Austen Translation (Review)
Where To Get It: Steam
Austen Translation is an interestingly simple game: Spend four turns (plus some secret events) to try and get your stats (Wit, Ruthlessness, and Charm) close enough that your prospective hubby to be proposes to you, while sabotaging anyone else who might be after your beau (or… Well, just sabotage people so you’re the best match.) That is, beyond some twists and minigames, the whole thing, mechanically. Five players, local play only as far as I can tell, with randomly generated AI players if you don’t feel like filling the roster, and character generation with randomised stats, but you get to customise your lady’s looks.
Normally, this would get a “What it says on the tin”, some words about how, once again, Worthing & Moncrieff have nailed a clear, simple aesthetic with a good voice-actress for the round intros (Love the scandalised disgust in her voice when she asks “Did you really just interrupt me?” for clicking through an intro too fast), classical music fitting the theme of the piece…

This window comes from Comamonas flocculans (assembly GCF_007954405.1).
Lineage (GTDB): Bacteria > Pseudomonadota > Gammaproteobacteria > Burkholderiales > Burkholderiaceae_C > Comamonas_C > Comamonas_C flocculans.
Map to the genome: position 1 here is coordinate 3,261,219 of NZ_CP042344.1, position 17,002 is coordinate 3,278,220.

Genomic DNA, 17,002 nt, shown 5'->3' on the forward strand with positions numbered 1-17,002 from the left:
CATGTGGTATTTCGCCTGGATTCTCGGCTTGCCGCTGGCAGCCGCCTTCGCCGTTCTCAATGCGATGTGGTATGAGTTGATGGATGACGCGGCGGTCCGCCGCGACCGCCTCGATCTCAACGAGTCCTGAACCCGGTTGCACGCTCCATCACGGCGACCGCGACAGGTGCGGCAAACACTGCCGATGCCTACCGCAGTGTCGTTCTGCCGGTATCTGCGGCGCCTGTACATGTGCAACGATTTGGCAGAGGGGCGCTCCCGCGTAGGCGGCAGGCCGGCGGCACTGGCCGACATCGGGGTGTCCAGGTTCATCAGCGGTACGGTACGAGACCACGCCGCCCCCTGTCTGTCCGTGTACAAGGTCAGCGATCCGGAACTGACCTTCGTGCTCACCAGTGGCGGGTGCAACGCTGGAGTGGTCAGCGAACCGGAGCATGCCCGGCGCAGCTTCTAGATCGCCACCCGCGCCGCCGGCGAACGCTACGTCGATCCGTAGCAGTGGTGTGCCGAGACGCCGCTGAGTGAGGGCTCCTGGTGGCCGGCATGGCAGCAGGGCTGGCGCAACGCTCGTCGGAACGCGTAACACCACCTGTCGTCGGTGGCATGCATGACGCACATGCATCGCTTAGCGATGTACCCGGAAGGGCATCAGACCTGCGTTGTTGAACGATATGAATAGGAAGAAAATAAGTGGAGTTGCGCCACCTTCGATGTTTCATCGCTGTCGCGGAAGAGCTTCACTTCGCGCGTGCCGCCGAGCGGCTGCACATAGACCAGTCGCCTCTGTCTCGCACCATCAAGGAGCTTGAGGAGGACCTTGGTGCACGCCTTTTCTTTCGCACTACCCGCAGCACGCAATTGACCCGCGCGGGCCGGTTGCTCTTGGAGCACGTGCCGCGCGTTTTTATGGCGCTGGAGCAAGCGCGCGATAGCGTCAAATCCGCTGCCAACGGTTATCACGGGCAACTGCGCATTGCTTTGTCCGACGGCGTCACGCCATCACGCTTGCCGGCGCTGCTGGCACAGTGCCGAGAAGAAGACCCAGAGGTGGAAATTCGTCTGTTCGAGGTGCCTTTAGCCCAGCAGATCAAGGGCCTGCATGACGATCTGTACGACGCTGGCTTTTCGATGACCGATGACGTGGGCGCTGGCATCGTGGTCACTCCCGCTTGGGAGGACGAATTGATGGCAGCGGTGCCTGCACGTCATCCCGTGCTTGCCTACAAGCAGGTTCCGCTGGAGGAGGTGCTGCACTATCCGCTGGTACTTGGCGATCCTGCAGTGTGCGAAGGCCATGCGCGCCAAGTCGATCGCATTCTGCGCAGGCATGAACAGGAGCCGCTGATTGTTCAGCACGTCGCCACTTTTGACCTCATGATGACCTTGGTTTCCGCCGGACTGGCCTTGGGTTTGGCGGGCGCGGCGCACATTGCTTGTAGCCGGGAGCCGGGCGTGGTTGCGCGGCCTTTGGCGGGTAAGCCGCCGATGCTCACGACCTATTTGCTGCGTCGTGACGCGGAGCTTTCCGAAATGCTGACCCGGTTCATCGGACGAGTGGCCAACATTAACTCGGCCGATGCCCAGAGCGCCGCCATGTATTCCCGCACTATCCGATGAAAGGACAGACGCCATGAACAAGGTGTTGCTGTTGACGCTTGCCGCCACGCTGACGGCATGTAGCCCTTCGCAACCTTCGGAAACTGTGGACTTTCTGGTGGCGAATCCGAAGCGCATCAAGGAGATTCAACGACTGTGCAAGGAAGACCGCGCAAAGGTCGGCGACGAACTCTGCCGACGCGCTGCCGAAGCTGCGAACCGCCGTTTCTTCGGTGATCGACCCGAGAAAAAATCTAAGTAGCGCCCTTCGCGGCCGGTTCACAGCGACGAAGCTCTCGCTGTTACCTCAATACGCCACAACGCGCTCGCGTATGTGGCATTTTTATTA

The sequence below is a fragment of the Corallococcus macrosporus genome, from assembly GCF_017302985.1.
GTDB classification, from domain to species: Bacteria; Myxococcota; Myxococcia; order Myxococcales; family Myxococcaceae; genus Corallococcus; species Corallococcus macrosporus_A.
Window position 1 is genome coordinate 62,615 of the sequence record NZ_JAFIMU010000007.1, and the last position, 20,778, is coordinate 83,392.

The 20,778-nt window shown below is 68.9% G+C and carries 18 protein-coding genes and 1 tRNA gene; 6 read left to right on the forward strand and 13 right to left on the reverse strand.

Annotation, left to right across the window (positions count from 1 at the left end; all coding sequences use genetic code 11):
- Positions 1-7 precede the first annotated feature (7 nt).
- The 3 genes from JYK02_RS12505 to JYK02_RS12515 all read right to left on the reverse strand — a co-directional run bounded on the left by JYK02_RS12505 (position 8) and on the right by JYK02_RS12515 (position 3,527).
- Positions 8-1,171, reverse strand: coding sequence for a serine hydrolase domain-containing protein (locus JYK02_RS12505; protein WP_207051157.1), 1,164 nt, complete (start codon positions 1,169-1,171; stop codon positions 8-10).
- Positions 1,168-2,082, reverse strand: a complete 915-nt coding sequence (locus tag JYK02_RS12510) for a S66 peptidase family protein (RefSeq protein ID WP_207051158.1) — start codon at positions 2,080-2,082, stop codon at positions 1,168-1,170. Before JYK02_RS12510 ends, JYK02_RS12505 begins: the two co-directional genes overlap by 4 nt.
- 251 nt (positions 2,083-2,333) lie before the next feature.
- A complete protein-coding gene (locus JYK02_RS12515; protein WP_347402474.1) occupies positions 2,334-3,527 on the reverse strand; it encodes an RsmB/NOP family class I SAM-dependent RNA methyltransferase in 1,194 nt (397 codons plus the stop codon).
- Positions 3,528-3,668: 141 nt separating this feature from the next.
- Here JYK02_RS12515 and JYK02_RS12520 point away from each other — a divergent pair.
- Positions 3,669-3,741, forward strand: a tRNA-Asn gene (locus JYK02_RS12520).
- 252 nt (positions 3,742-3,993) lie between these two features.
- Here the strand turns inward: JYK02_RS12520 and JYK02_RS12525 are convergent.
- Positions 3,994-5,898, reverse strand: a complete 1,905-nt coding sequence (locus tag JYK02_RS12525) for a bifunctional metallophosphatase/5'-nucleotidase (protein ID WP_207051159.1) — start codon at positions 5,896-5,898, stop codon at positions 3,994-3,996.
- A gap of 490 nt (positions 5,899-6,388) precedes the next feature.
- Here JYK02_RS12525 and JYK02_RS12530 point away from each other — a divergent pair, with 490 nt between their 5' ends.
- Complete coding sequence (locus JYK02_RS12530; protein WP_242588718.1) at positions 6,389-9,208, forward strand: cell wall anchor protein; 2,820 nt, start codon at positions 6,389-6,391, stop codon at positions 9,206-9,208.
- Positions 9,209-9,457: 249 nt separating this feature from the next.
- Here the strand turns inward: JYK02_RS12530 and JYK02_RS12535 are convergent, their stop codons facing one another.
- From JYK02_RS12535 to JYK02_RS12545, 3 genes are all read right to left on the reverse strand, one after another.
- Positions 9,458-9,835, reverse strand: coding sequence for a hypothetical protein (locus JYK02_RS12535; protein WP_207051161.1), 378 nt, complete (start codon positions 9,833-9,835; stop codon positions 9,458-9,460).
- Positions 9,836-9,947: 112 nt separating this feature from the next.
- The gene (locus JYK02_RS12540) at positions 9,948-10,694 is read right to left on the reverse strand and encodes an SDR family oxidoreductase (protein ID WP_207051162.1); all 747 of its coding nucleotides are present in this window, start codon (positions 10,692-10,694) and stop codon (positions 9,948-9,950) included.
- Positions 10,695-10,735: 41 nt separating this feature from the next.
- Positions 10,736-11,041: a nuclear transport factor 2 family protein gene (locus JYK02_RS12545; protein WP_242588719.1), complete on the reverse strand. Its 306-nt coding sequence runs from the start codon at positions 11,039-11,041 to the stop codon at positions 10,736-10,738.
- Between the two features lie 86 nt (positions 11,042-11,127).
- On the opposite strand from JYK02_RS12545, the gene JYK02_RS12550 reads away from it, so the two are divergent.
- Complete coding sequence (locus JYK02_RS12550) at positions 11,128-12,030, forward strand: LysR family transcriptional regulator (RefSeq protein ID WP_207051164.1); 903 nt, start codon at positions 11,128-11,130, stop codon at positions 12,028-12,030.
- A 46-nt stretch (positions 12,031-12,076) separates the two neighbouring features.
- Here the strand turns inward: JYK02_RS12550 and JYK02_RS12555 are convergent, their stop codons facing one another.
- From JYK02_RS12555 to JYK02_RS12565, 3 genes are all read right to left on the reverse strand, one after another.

…But I’ll freely admit, the narrative of the game doesn’t sit terribly well with me. See, Jane Austen was pretty good at critiquing the mores of the time, such as asking that dread question “Why can’t we marry for love, not money or standing?” in Pride and Prejudice… And Austen Translation, by parodying Austen, is almost as if Austen were playing it straight.
It’s pretty clear everyone’s competing, it’s definitely about the fat-stacks of cash the hubbies have, the losers “die in a rat-infested hovel” , and not even the odd winky asides and pleasant classical piano can really distract me from how uncomfortable it made me feel. It’s not played as being romantic, and from the outset, it’s made clear the women are going to be the dominant partners, but I still felt distinctly odd playing a narrative I’d kind of hoped we’d escaped a while back.
So, while I can’t personally recommend this, I will say again that it’s easy to pick up, tutorialises well, and has a good aesthetic going for it, with the minor niggle that maybe, just maybe, Wit and Charm could be different colours, or at least one could be made darker than the other so as to better differentiate them? It’s perhaps an interesting party game, albeit one with a narrative that, as noted, didn’t sit well with me.
The Mad Welshman politely sipped his tea, wallet empty, and thought to himself “Thank goodness I’m a babbage-card critic, and don’t have to get embroiled in such things…”